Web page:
Are alternatives for everyone?

December, 2014 Print

Andrew_McCaffery_Aberdeen

Andrew McCaffery, Global Head of Alternatives, Aberdeen Asset Management.

New research by Aberdeen Asset Management confirms that pension schemes are investing in an increasingly wide range of asset classes and strategies in their drive to manage risk and achieve returns. Andrew McCaffery, Aberdeen’s Global Head of Alternatives, summarises the research findings

Our study among more than 100 senior investment professionals, including those within the LGPS, focused on allocations to hedge funds, private equity, property and infrastructure. Globally, investment in alternatives by pension funds has increased to 18% (15 years ago it was 5%1) and the long-term outlook for alternatives is one of further growth with predictions2 that by 2020, the adoption of alternative strategies will represent 35% of assets managed by the industry.

For local authority pension schemes, the key drivers for allocating to alternatives were inflation protection, their high return potential and access to an illiquidity premium. While the definition of alternatives may differ from one investor to another, common to the use of such strategies is the recognition that they have different characteristics from more traditional options and consequently offer strong diversification possibilities. Pension investment managers are seeking cash flow generation to pay benefits over the long term – diversification of risk in their search for equity-like, but less volatile, returns. Managing deficits also remains a challenge, and 33% of schemes surveyed see a role for alternatives in liability management, with investment in property in particular, viewed as an alternative to investing in index-linked Gilts.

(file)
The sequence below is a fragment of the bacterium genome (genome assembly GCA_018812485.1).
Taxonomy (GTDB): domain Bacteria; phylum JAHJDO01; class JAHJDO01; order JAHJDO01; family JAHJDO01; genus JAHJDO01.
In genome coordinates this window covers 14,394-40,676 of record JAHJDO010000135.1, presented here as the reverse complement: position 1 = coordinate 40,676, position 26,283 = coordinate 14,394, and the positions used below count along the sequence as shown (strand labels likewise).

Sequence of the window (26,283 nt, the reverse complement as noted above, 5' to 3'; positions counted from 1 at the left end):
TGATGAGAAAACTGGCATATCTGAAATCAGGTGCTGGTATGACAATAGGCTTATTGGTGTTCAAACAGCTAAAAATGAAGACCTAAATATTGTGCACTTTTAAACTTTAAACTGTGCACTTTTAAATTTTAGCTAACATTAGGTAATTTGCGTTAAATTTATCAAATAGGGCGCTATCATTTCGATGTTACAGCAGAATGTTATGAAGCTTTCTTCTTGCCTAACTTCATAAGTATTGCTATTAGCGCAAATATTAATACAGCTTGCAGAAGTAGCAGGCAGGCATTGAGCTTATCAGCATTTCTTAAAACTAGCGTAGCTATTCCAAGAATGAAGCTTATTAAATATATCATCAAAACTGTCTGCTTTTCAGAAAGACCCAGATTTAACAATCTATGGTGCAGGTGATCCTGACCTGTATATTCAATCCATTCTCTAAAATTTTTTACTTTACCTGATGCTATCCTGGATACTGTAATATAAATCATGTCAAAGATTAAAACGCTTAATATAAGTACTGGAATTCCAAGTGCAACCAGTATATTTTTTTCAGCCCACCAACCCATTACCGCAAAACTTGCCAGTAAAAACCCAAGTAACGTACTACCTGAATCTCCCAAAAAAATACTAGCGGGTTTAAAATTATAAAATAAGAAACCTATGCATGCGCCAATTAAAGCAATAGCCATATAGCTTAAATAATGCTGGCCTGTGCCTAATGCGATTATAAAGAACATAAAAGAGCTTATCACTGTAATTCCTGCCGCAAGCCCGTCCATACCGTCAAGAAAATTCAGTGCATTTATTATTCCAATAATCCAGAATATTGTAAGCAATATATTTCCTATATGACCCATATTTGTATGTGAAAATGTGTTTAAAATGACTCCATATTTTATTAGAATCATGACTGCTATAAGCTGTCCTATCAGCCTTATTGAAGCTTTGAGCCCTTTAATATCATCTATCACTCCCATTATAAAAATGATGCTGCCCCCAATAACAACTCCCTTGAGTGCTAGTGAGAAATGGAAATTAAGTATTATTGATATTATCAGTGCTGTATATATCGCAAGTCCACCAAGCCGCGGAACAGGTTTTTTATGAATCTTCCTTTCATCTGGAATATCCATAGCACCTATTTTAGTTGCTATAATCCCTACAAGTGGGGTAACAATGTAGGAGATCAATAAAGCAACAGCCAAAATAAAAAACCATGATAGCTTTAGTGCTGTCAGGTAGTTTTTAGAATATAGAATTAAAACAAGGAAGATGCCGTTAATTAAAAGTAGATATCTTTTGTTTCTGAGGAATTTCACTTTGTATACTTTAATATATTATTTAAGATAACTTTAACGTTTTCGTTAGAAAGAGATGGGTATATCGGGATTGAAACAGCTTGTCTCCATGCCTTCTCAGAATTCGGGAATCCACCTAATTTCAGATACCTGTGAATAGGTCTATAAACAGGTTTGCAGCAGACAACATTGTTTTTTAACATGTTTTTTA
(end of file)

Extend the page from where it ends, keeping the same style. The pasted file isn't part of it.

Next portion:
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Property and infrastructure
Among the LGPS funds surveyed, 89% had exposure to property and the remainder expected to introduce this asset class within the next two to three years. In addition to the diversification benefits, which are well established, the long-term nature of lease contract structures implicit in property investments make them attractive for their predictable, stable returns. Consistency of yields was cited as a prime driver for investing in property.

The fastest growing asset class is infrastructure, where 67% of the LGPS funds surveyed have allocations to infrastructure, and the remainder expect to make some investment in this asset class over the next two to three years. Average yields have been substantially above comparable rated public corporate bonds and, while corporate bonds are likely to be in short supply, the potential amount of infrastructure debt is enormous. Among our respondents, exposure to infrastructure was most commonly through a pooled fund. Funds within the LGPS had a minimal weighting and were wary of the costs and time horizons.

Hedge funds
Hedge funds were widely regarded as a good way of diversifying equity risk, but a concern among some schemes regarding fees and performance is causing them to look elsewhere or differently at this asset class. Hedge funds were used by 33% of LGPS funds in our survey. As one respondent put it: “Financial alternatives, such as hedge funds and private equity, do provide useful diversification within the portfolio and you can reduce the degree of correlation to some extent through that. You can also improve risk-weighted returns through sensible use of alternatives.”

At Aberdeen, we are seeing increased investor sophistication in how hedge funds and other liquid alternative strategies are being used in portfolios and how customisation is becoming more important. By introducing these strategies into portfolios, it is possible to improve compounding, reduce volatility and improve overall risk-adjusted returns. In our view, it is worth considering these more liquid alternative strategies as tools to build bespoke or customised portfolios that are complementary to a client’s wider portfolio. Return profiles and drivers can vary considerably across different strategies, which means that active monitoring and management of an allocation is important. Increased focus on liquidity, transparency and fees is forcing providers to up their game, and we believe that this will lead to better outcomes for investors over time.